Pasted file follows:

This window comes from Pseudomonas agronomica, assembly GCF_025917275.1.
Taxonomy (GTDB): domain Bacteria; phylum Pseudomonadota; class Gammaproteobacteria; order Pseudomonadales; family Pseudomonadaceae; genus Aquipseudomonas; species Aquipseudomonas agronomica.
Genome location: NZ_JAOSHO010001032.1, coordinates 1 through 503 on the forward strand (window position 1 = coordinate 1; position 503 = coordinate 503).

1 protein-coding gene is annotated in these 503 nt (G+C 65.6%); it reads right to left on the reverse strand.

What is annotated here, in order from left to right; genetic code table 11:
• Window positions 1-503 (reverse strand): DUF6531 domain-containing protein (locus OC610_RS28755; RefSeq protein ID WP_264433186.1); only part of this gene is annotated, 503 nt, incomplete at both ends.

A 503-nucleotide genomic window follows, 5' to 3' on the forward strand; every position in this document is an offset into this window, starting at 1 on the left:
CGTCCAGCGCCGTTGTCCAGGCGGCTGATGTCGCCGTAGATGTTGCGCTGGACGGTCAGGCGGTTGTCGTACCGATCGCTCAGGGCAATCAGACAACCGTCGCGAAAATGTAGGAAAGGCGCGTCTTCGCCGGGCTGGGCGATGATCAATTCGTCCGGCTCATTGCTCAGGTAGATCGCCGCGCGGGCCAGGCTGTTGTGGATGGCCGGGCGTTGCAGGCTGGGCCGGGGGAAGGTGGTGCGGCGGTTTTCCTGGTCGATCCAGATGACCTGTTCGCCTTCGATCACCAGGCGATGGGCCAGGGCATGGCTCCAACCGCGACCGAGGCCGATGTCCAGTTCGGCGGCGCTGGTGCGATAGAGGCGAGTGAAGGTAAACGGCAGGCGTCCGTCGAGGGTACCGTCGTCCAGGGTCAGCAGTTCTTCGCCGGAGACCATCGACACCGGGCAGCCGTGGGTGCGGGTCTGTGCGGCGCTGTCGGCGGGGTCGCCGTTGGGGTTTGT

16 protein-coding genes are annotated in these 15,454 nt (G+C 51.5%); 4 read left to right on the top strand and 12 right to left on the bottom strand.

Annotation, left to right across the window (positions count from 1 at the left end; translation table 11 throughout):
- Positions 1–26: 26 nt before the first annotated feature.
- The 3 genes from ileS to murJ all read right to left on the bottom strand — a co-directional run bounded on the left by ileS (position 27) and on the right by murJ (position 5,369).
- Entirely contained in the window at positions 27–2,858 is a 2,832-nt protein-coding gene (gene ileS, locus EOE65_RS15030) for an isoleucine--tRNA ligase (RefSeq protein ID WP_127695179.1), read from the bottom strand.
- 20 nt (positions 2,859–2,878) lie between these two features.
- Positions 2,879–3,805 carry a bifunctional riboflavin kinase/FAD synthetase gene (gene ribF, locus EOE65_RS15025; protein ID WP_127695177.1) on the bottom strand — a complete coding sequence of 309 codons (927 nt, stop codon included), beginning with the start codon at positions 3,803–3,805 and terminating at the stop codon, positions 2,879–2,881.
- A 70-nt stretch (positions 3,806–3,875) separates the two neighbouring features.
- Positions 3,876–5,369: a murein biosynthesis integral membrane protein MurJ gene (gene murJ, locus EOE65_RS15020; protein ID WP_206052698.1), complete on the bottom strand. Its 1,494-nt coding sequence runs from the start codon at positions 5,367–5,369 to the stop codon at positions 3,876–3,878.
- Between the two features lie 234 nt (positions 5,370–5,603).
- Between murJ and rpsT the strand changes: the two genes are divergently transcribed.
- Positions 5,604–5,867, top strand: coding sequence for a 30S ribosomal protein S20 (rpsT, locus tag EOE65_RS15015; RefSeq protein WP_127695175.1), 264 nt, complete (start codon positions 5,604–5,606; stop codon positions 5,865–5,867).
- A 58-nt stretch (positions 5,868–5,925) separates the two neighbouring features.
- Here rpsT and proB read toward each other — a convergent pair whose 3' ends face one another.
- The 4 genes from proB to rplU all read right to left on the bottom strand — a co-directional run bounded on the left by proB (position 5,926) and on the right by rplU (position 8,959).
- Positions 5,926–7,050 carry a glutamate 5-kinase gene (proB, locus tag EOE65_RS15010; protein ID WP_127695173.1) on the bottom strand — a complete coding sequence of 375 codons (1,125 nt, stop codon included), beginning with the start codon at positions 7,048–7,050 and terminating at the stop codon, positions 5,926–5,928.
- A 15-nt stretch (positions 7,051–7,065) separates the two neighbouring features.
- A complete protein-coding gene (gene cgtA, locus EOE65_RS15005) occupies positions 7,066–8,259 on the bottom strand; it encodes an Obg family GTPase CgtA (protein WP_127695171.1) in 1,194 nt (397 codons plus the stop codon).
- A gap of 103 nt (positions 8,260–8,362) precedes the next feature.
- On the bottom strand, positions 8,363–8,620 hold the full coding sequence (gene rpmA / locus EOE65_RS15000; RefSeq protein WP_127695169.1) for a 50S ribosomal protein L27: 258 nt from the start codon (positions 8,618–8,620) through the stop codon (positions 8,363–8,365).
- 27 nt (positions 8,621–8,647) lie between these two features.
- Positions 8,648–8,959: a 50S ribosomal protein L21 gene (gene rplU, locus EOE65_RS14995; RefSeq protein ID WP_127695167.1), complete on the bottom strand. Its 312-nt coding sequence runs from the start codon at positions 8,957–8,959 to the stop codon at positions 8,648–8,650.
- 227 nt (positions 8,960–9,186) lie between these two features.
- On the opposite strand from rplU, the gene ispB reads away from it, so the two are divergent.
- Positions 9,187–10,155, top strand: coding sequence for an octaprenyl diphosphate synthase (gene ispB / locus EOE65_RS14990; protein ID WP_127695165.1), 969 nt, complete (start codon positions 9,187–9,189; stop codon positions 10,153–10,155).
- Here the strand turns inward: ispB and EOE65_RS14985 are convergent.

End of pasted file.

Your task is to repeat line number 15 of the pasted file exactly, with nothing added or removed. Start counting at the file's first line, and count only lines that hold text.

- Positions 2,879–3,805 carry a bifunctional riboflavin kinase/FAD synthetase gene (gene ribF, locus EOE65_RS15025; protein ID WP_127695177.1) on the bottom strand — a complete coding sequence of 309 codons (927 nt, stop codon included), beginning with the start codon at positions 3,803–3,805 and terminating at the stop codon, positions 2,879–2,881.